Ellen Glasgow: The Romantic Comedians
This might well be the most enjoyable of Glasgow’s novels, though it is by no means her most profound. The story concerns Judge Gamaliel Bland Honeywell who, for thirty-six years, had endured the double-edged bliss of a perfect marriage but, now that he is a widower, his poor wife having driven herself to an early grave looking after him, he is lonely. Thirty-seven years before he had been engaged to Amanda Lightfoot but they had broken it off. She has adored him ever since. There is also Bella Upchurch, another widow ready and available. But the judge prefers Bella’s daughter Annabel. He woos her and marries her. The marriage lasts barely a year. The judge is despondent but brightens up when a pretty young nurse is sent to look after him. Spring is here, and I am feeling almost as young as I felt last year.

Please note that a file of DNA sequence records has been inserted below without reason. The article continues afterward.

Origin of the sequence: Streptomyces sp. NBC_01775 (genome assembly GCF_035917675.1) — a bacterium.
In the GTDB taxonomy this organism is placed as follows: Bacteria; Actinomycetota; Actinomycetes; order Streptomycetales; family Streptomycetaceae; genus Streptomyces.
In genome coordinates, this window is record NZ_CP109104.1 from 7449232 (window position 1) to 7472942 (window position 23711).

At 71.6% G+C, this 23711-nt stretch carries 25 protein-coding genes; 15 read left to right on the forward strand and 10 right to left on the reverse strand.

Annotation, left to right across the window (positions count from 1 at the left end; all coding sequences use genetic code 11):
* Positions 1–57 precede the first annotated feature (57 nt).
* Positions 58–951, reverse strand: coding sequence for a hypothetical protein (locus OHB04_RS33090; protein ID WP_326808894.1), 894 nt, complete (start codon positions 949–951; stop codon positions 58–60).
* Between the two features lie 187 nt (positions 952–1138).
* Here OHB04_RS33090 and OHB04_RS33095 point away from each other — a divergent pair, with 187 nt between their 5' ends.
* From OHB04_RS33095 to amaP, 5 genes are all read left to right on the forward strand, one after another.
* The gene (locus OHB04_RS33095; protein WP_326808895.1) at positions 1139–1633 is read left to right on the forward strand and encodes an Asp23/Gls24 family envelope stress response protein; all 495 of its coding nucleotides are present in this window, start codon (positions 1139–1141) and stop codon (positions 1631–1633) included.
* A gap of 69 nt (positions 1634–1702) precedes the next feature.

This is in many respects a light comedy but Glasgow is not going to let the judge get away so easily. She mocks him at every turn – his age, his physical decay, his pomposity are all foils for Glasgow’s satire, as he leers after the young women and tries to be twenty again. His inability to keep up with Annabel, whether it be dancing or eating rich French food on their honeymoon. Yes, we do see that here is a man who thinks and feels and tries to be what he is not but we can only imagine Glasgow enjoying sticking the knife in and twisting it as if to say you dirty man, you’re not up to it.
First published 1926 by Doubleday